Chronic illness is hard, but you are not alone.
Join fellow travelers on this journey through loss and grief, laughter and hope. For no matter how dark the days, how wild the storm or how long the winter, there is hope.
Chronic Joy Ministry offers awareness materials for chronic illness, which highlight the significant impact of illness on every aspect of life -marriage, family, faith, finances, friendships, education, hobbies and work.
FREE printable Chronic Illness Awareness Fact Sheet creates awareness, grows knowledge and supports education in a quick and easy format with those in your sphere of influence – friends, family, churches, small group communities, co-workers and neighbors.
The DID YOU KNOW? Awareness Campaign features weekly images across our social media platforms – Facebook, Instagram, Twitter, Pinterest, and even Linkedin. LIKE or FOLLOW Chronic Joy to see us in your feed, then like and share the images to increase awareness.
Begin the conversation with the question, DID YOU KNOW?
And you will be changing the landscape for half the world’s population living with at least one chronic illness, for 1 in 5 who live with mental illness, and for those caring for someone with a chronic physical or mental illness.
Because the statistics show that either you or someone you love is affected by chronic illness – far more people than most realize.
Together, as we raise awareness, increase knowledge, and utilize educational materials tailored for all who are affected by chronic illness reminding each other and ourselves that while chronic illness is hard, there is hope .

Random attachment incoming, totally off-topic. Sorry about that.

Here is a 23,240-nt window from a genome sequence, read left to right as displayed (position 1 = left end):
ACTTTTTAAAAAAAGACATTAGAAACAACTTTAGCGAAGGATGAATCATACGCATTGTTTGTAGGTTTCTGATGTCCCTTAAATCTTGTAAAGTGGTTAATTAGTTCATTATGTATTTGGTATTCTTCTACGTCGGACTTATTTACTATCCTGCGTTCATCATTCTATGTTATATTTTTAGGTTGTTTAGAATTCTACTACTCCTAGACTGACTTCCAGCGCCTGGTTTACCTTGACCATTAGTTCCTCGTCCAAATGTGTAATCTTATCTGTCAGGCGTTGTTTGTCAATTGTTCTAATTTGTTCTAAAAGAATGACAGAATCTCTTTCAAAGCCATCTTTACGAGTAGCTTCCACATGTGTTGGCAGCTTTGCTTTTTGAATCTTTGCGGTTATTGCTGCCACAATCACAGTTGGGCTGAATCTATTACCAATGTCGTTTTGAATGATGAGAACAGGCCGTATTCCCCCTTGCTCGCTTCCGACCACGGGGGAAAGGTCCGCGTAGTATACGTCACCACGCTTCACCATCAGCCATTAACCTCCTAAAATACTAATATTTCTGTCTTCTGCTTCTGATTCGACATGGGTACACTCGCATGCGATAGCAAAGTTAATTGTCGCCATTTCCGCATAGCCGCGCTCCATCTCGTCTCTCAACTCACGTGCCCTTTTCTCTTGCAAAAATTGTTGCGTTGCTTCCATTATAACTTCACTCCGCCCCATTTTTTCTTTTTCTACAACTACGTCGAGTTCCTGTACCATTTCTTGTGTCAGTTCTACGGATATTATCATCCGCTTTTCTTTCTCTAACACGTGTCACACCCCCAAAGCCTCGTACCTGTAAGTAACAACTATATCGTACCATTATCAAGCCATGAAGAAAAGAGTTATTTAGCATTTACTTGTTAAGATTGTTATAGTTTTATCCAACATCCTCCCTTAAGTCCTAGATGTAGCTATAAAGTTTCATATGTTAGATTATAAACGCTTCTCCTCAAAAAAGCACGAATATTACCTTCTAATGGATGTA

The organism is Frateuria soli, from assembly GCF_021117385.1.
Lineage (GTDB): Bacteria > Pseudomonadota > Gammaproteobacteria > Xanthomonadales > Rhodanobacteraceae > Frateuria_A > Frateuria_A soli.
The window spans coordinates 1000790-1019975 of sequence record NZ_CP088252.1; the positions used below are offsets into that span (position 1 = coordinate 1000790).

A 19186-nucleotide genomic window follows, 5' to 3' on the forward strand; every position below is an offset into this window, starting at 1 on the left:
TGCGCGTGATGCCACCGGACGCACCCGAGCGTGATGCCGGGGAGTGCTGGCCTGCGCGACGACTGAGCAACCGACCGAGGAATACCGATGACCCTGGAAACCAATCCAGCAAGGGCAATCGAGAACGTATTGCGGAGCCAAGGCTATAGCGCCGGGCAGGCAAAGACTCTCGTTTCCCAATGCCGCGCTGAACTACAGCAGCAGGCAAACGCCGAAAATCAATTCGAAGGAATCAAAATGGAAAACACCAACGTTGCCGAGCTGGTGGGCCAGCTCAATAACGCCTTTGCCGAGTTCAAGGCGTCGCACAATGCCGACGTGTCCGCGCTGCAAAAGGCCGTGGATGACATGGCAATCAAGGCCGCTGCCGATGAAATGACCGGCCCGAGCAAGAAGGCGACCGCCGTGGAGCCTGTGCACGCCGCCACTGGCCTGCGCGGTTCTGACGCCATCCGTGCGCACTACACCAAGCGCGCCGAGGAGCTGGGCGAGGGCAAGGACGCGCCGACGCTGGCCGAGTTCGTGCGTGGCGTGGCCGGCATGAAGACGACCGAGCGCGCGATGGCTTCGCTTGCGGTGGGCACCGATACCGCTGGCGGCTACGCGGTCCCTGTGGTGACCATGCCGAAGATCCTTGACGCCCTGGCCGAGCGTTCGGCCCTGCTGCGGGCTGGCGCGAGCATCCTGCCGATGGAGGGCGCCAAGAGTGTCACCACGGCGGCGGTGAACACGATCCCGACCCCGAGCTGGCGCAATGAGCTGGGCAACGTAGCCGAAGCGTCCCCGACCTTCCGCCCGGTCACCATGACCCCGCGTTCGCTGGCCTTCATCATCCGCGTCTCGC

There is always hope.
DID YOU KNOW?
Chronic illness affects nearly 1 in 2 people, approximately 155 million people in 2018. 
Invisible illness characterizes approximately 96% of those with chronic illness. 
2020 projections estimate 157 million people will have a chronic condition, with 81 million having multiple chronic conditions. 
2030 projections estimate 171 million people will have a chronic condition, which may be more than 50% of the population. 
About 31% of adolescents suffer from at least one moderate or severe chronic condition. 
Multiple Chronic Conditions (MCC) – Almost 1/3 of the population lives with more than one chronic condition. 
 2002 US Census Bureau
 Chronic Care in America: A 21st Century Challenge, a study of Robert Wood Johnson Foundation &Partnership for
Solutions: John Hopkins University, Baltimore, MD for the Robert Wood Foundation (September 2004 Update).
“Chronic Conditions: Making the Case for Ongoing Care.”
Mary C. Earle
For centuries, Christians have turned to the Benedictine practice of lectio divina, or sacred reading, to pray the Scripture and deepen their experience of God’s presence in their lives. In this gentle book, Mary Earle, who has suffered with serious illness of her own, explores how this ancient practice can be used to “read the text of our illnesses,” and, in doing so, discover God’s presence and guidance even in the midst of pain and suffering.
When you are experiencing a season of difficulty and hope is hard to find, hunt for it by holding onto God’s character and letting Him reveal all the possibilities you can’t even imagine. At twenty years of age, when all hope seemed lost, Nika Maples searched for it boldly and defied all odds to recover from a devastating stroke that left her unable to walk, speak or even bling. The lessons from that struggle are powerful and universal. As you read Nika’s journey, you’ll learn to rest in the assurance that – even while living in hardship – there is always hope in Christ.